Before Marvel hit a homerun with the Punisher as part of their successful Daredevil series, the character's film history was mostly subpar. Sons of Anarchy creator Kurt Sutter was at one point working with Marvel on his own version of the character, pitched as a sequel to the 2004 Punisher film starring Thomas Jane.
Sutter discussed the canceled project with Looper recently, and why it went quickly off the rails. Sutter was actually brought in to do rewrites on the script they already had, and being that it was his first rewrite job, he might have gotten a bit overzealous.
"So I turn in this draft, and I'm, like, "Aw, yeah, I'm shakin' up Marvel, man!" And literally, there were people—including Gale Ann Hurd—who were, like, "Uh…" They didn't know what the f— happened! And it's not like I didn't do the things I said I was going to do, but…I also did a lot of other things! And I'm a Marvel fan, but I was not a comic book kid. I didn't really get into that whole world until about 15 years ago, which is when I started getting into graphic novels. And that happened in Paris, because their graphic novel industry is decades beyond ours! But I didn't realize that you can't take liberties with some of the characters and some of the traits, because they are what they are. They're very derivative, they're stereotyped, but this is the guy that does this, and this is the guy who does this… So they're two-dimensional for a reason: that's the purpose they serve. So I was trying to expand the Marvel Universe in a direction it should not have been expanded in [Laughs]."
As for what he was trying to do, Sutter wanted to bring some emotional weight to the character, and he knew Jane had the acting chops to pull it off. He also introduced a love interest for Castle, but neither aspect was in line with Marvel's vision for the movie.
"Doing the research on it, he's such an iconic character and really pretty much every vigilante since has some piece of that, but what I think I was trying to do… I'd known Thomas Jane a little bit, and I thought he was a great actor and had a lot of emotional depth that maybe some other action stars may not have. So I think I was trying to write to the emotionality of this dude and motivate the absurd violence with some kind of meaning. I don't mean that I was, like, f—ing Gandhi [Laughs]. But I was just trying to root it a little bit more in the mental anguish that he went through to justify it, and to take a little bit of that journey. And that's why I had the connection with the female character: because I was able to explore that pain through that relationship. So I think that's what I was trying to do: humanize him a little bit more. But it's the kind of thing where there's only X amount of time the movies, so you have moments of that, but you can't really have a subplot that explores that kind of thing. Not in a summer blockbuster or Marvel picture."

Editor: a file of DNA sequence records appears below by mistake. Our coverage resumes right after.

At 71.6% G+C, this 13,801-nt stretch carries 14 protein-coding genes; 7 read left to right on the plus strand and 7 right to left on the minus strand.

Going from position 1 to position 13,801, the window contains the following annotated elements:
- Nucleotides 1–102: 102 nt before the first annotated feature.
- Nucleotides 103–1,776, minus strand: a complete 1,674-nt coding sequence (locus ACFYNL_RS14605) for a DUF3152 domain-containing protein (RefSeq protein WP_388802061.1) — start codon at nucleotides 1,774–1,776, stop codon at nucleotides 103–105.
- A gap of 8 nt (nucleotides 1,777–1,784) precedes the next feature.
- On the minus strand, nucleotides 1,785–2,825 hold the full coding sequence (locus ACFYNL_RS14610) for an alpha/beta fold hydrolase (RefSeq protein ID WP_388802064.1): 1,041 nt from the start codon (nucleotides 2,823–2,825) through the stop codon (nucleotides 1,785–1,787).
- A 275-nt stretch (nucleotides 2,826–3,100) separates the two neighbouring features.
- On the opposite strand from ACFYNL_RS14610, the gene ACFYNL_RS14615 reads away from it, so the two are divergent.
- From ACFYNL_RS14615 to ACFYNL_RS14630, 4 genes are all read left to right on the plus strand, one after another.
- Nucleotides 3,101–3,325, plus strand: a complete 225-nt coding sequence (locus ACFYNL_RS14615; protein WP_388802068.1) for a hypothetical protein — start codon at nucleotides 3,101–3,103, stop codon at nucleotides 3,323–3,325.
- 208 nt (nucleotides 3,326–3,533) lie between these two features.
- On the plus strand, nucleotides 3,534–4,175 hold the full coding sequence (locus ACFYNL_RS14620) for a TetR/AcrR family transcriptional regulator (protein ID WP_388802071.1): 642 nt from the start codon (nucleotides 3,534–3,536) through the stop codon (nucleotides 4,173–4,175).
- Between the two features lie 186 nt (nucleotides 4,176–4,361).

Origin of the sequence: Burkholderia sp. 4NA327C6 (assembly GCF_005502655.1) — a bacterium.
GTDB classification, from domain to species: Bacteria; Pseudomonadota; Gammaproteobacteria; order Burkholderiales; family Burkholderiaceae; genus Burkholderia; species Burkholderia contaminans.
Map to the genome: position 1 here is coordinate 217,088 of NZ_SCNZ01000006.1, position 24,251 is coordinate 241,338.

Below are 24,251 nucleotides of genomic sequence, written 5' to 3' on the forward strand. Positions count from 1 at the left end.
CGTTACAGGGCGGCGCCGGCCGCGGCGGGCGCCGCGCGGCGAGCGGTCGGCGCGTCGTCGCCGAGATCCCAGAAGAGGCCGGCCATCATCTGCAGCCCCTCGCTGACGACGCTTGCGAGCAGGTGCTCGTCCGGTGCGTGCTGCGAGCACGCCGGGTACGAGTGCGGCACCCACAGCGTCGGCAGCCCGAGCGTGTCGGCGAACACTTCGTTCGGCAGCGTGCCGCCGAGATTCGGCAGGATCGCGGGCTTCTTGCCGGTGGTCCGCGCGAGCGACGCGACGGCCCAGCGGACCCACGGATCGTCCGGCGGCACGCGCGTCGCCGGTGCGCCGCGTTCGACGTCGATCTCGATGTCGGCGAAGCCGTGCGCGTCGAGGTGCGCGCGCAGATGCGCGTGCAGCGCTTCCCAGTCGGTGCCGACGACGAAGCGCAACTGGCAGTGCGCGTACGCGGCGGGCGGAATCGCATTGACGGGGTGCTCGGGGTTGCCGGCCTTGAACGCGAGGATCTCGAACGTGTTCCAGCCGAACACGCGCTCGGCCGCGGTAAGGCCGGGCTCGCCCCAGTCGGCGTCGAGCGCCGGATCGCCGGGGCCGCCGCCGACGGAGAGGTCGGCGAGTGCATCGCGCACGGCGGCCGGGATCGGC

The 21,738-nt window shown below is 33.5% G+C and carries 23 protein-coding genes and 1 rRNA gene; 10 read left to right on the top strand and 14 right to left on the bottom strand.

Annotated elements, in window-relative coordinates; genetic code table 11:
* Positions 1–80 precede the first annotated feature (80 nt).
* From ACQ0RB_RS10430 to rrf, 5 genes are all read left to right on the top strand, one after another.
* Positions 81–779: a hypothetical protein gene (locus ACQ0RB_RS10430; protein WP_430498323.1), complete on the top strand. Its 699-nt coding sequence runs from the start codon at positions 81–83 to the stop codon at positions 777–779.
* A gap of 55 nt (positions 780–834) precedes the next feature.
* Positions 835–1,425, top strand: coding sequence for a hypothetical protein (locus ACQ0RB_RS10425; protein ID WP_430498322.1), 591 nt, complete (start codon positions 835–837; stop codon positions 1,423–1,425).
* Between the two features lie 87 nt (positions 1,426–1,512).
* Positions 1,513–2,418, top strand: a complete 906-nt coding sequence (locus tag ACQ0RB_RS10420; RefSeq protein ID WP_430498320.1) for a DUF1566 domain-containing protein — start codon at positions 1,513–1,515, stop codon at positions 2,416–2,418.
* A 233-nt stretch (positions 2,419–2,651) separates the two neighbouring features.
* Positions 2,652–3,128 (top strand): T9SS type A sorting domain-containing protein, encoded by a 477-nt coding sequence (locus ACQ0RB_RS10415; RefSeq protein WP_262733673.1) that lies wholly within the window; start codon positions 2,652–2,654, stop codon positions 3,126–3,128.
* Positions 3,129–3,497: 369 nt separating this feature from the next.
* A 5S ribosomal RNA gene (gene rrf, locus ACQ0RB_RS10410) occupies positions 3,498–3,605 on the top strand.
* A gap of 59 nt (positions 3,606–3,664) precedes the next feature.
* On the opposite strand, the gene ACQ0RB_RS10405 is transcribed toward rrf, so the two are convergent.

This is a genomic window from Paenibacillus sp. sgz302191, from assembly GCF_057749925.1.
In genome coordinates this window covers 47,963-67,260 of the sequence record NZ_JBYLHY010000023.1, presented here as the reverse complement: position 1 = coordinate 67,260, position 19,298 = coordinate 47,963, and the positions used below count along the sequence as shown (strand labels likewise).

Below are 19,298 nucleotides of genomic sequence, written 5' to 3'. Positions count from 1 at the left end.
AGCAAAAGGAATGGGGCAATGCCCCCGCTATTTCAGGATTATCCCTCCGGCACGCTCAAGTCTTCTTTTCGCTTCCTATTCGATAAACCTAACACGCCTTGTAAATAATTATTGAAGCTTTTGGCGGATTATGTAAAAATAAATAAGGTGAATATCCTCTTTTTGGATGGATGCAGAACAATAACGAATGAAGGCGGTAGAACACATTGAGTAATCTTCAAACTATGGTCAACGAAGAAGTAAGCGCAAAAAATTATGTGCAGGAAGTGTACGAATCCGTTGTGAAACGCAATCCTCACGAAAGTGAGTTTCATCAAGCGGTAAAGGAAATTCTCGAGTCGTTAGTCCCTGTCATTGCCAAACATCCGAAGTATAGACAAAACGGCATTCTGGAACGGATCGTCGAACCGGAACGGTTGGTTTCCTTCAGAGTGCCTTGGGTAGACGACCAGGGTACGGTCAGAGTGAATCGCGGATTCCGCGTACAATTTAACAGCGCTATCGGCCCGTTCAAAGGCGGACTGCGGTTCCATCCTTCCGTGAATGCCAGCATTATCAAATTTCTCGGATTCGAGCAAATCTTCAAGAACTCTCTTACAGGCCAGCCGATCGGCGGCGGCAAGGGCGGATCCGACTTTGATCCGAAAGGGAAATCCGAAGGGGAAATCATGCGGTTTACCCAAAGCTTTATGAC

Sutter got a second pass at the script, but by then the decision was already essentially made. "You know, if there was, I don't think that's something that would ever have been vocalized to me. Look, it's not like I turned in the script and it was written in a different language. I mean, there were parts of it they liked. I think they realized what I was trying to do…and how wrong that was [Laughs]. So they tried to guide me back, and like I said, I did another pass, but poor Gale Anne Hurd—I think she's the one who sort of championed me in that process. And Kevin…We were sitting at a big table, and I think she started glancing over at Kevin, going [whispering under breath] "I don't know what happened!" Anyway, I'm sure there was good feedback, but as a writer, all I ever hear is bad feedback! And I think at that point, Marvel was already…not quite the machine it is now, but it was finding its legs. And I think there was just a process that was going down, and there were a lot of people who were sort of being let go and given producing gigs. They started cleaning house a little bit at that time and managing the IPs in a different way, and Kevin pretty much led that charge."
Since that time the character has seen a resurgence thanks to the Netflix Marvel universe, and Sutter believes the character is a better fit for television anyway. The character will most likely have a cameo in the upcoming Defenders series and will be getting his own solo series sometime in 2017.
MORE: Rogue One: A Star Wars Story Home Release Date Rumored / Best-Selling Manga Of 2016 / Halloweentown's Kimberly J. Brown Remembers Debbie Reynolds / Todd McFarlane Shares How Stan Lee Inspired His Career / Hollywood Reacts To Debbie Reynolds' Untimely Death / What Does That Dark Knight III: The Master Race Twist Mean For The Future Of Frank Miller's Franchise